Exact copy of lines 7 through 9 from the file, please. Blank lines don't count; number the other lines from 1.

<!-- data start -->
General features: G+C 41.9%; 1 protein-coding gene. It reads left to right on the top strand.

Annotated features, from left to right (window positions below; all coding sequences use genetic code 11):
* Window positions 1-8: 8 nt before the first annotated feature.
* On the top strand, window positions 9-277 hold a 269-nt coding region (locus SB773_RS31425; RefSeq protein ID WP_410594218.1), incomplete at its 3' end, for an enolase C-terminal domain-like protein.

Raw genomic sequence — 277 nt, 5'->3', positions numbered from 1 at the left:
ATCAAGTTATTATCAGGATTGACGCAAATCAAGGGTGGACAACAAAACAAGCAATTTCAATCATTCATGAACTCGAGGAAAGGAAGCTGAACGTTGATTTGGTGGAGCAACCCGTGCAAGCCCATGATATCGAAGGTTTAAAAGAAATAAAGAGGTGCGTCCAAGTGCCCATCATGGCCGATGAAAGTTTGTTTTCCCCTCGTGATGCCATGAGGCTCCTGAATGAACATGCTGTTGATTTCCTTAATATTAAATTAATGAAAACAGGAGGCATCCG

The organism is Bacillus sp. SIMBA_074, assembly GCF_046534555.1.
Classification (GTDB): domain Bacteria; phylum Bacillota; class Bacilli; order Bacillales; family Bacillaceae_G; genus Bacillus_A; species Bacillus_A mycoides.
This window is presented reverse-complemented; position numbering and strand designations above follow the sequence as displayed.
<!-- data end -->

The organism is Bacillus sp. SIMBA_074, assembly GCF_046534555.1.
Classification (GTDB): domain Bacteria; phylum Bacillota; class Bacilli; order Bacillales; family Bacillaceae_G; genus Bacillus_A; species Bacillus_A mycoides.
This window is presented reverse-complemented; position numbering and strand designations above follow the sequence as displayed.